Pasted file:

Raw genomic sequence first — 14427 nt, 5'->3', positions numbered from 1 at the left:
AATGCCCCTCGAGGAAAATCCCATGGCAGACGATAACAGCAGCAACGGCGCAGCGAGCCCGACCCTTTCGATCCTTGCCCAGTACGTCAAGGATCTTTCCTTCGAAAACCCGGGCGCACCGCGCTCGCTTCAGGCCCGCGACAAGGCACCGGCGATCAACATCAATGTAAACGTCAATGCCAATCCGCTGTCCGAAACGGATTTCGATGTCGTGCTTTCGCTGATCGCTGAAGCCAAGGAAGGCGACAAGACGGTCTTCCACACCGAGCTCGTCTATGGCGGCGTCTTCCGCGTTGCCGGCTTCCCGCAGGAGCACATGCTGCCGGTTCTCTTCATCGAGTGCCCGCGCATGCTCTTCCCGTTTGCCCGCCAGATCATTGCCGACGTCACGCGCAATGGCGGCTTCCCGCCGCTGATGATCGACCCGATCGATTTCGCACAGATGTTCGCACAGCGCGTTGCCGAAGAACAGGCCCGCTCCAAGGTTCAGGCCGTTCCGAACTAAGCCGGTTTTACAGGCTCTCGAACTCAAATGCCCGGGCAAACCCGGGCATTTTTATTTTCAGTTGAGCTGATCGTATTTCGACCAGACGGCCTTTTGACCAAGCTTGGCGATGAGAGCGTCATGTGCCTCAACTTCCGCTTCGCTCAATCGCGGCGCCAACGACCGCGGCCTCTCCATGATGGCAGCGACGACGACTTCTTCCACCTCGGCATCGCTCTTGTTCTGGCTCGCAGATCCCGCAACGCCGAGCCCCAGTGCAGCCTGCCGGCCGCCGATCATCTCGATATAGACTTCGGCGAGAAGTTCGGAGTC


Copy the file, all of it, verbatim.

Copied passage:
Raw genomic sequence first — 14427 nt, 5'->3', positions numbered from 1 at the left:
AATGCCCCTCGAGGAAAATCCCATGGCAGACGATAACAGCAGCAACGGCGCAGCGAGCCCGACCCTTTCGATCCTTGCCCAGTACGTCAAGGATCTTTCCTTCGAAAACCCGGGCGCACCGCGCTCGCTTCAGGCCCGCGACAAGGCACCGGCGATCAACATCAATGTAAACGTCAATGCCAATCCGCTGTCCGAAACGGATTTCGATGTCGTGCTTTCGCTGATCGCTGAAGCCAAGGAAGGCGACAAGACGGTCTTCCACACCGAGCTCGTCTATGGCGGCGTCTTCCGCGTTGCCGGCTTCCCGCAGGAGCACATGCTGCCGGTTCTCTTCATCGAGTGCCCGCGCATGCTCTTCCCGTTTGCCCGCCAGATCATTGCCGACGTCACGCGCAATGGCGGCTTCCCGCCGCTGATGATCGACCCGATCGATTTCGCACAGATGTTCGCACAGCGCGTTGCCGAAGAACAGGCCCGCTCCAAGGTTCAGGCCGTTCCGAACTAAGCCGGTTTTACAGGCTCTCGAACTCAAATGCCCGGGCAAACCCGGGCATTTTTATTTTCAGTTGAGCTGATCGTATTTCGACCAGACGGCCTTTTGACCAAGCTTGGCGATGAGAGCGTCATGTGCCTCAACTTCCGCTTCGCTCAATCGCGGCGCCAACGACCGCGGCCTCTCCATGATGGCAGCGACGACGACTTCTTCCACCTCGGCATCGCTCTTGTTCTGGCTCGCAGATCCCGCAACGCCGAGCCCCAGTGCAGCCTGCCGGCCGCCGATCATCTCGATATAGACTTCGGCGAGAAGTTCGGAGTC